I’ve been blogging lately about establishing writing platforms, fighting writer’s block, writing book descriptions, selling my books, and winning awards. I even wrote about an award-winning indie book by Paul Michael Glaser. Remember Starsky & Hutch? If so, you’re as old as I am. If not, you really don’t care (sorry Paul).
I went over those blogs again when I sat down with the notes I’d made as preparation to write this one, and you know what happened? I almost went to sleep. Admitedly, it was late … but I think the problem was deeper than that. It was the subject matter. It was me.
Who wants to read this shit?
That was the first thought I had. Along with my friends and family there are other self-published authors and author wannabe’s who follow this blog … and I sincerely thank them all for that devotion.
But I sat here last night asking myself who else would want to read it?
If you haven’t known me for years or aren’t trying to figure out the mysteries of the self-publishing world, why would you stop here long enough to see what this blog was about? Worse, I thought, if I really can’t interest you in reading this small sample, why would you ever want to read my novels?
That was a scary thought. I imagine it would be to any author, self-published or not. Why would anyone want to read my books?
I was reminded of an incident a couple of (or was it three?) decades ago. God, I’m getting old.
Soccer had finally become a decently followed sport in this country, and all three of my sons were involved in it. I got involved too. Along with several other Dads, I became a coach. I coached soccer for very young house teams in the area, and for older travel teams.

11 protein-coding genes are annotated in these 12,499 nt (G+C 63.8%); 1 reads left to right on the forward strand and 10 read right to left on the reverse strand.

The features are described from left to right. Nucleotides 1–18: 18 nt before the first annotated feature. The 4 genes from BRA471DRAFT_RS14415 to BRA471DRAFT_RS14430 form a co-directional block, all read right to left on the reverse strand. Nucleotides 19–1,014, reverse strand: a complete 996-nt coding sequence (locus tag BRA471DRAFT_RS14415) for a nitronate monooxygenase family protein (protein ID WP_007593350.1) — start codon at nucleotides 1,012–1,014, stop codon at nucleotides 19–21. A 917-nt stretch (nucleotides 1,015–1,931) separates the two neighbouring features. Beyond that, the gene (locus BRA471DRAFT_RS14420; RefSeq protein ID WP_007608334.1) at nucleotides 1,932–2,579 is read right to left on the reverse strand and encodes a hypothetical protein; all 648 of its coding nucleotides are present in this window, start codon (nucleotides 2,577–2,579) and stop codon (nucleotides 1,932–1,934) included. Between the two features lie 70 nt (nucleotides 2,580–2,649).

I told myself, my wife and my sons that I wanted to be supportive (and I did), but I really just wanted to be around them when they were having fun. I thought by doing it they might always remember having fun with me, too.
I helped my youngest learn the game, and coached with my two oldest boys on an U-19 State Champion team. I really enjoyed it.
When I went over the whole blog-writing thing again, and who I could get to read my books, I remembered a friend of mine (I won’t mention names) who was also coaching a young house team back in “the day.”
The kids were still young enough we called their brand of play “herd” soccer. There was no such thing as “offense” or “defense.” Wherever the ball was, that was where the herd of legs would be found. It was cute and the kids were having fun.
My friend, however, was diligently trying to teach those six-year-olds the fundamentals of positional play.
He had them sitting on the ground all around him and they looked like they might be listening. He went on-and-on about it, even to the point of drawing diagrams in the dirt for them to study. When he had finished his lengthy explanations, he asked the kids, “Does anyone have any questions?”
Most of the kids just had blank looks, but one little boy timidly raised his hand. “Yes, Timmy, what is it?”
“Coach … how many gopher holes do you think there are in this field?”
When I think about it now, I laugh pretty much as hard as I did when I heard it back then. My friend had been talking to them for over an hour and not one bit of it had mattered to his audience.
It certainly hadn’t made them eager to come back for more. They were bored, and thinking about holes.
And it made me wonder … how many readers of my blog are more concerned about gopher holes than what I was saying?
Worse … how many readers, after perusing my blog, would assume my stories might be as boring as my blog had seemed to me last night? I didn’t want to think that could be true. “Reichold Street” was a Readers Favorite Gold Medal Winner, after all.
But then it occurred to me … my blog wasn’t.
If I was really confident I’d put up a poll, and find out. But maybe I’ll just promise instead to make it more interesting around here from now on, and wait for some comments.
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